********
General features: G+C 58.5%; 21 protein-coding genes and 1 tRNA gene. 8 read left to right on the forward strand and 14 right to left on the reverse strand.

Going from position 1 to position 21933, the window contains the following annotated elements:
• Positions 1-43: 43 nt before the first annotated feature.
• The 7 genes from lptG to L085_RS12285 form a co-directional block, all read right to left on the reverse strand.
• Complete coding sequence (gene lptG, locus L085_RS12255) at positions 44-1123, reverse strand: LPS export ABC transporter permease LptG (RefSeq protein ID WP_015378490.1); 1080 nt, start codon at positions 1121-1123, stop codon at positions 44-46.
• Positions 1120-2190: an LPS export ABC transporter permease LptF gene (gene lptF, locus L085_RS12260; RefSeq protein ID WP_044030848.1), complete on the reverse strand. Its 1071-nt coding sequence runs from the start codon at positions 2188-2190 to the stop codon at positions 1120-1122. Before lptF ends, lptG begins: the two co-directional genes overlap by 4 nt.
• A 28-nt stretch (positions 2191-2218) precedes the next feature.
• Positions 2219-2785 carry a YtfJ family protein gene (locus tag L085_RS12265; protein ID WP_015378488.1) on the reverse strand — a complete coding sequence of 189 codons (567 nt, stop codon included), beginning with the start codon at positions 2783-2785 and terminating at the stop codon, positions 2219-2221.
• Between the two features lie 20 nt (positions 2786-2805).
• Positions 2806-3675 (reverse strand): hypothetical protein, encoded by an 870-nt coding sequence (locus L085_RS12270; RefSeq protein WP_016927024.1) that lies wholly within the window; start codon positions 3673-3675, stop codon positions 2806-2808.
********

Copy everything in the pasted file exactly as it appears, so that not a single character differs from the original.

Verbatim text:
General features: G+C 58.5%; 21 protein-coding genes and 1 tRNA gene. 8 read left to right on the forward strand and 14 right to left on the reverse strand.

Going from position 1 to position 21933, the window contains the following annotated elements:
• Positions 1-43: 43 nt before the first annotated feature.
• The 7 genes from lptG to L085_RS12285 form a co-directional block, all read right to left on the reverse strand.
• Complete coding sequence (gene lptG, locus L085_RS12255) at positions 44-1123, reverse strand: LPS export ABC transporter permease LptG (RefSeq protein ID WP_015378490.1); 1080 nt, start codon at positions 1121-1123, stop codon at positions 44-46.
• Positions 1120-2190: an LPS export ABC transporter permease LptF gene (gene lptF, locus L085_RS12260; RefSeq protein ID WP_044030848.1), complete on the reverse strand. Its 1071-nt coding sequence runs from the start codon at positions 2188-2190 to the stop codon at positions 1120-1122. Before lptF ends, lptG begins: the two co-directional genes overlap by 4 nt.
• A 28-nt stretch (positions 2191-2218) precedes the next feature.
• Positions 2219-2785 carry a YtfJ family protein gene (locus tag L085_RS12265; protein ID WP_015378488.1) on the reverse strand — a complete coding sequence of 189 codons (567 nt, stop codon included), beginning with the start codon at positions 2783-2785 and terminating at the stop codon, positions 2219-2221.
• Between the two features lie 20 nt (positions 2786-2805).
• Positions 2806-3675 (reverse strand): hypothetical protein, encoded by an 870-nt coding sequence (locus L085_RS12270; RefSeq protein WP_016927024.1) that lies wholly within the window; start codon positions 3673-3675, stop codon positions 2806-2808.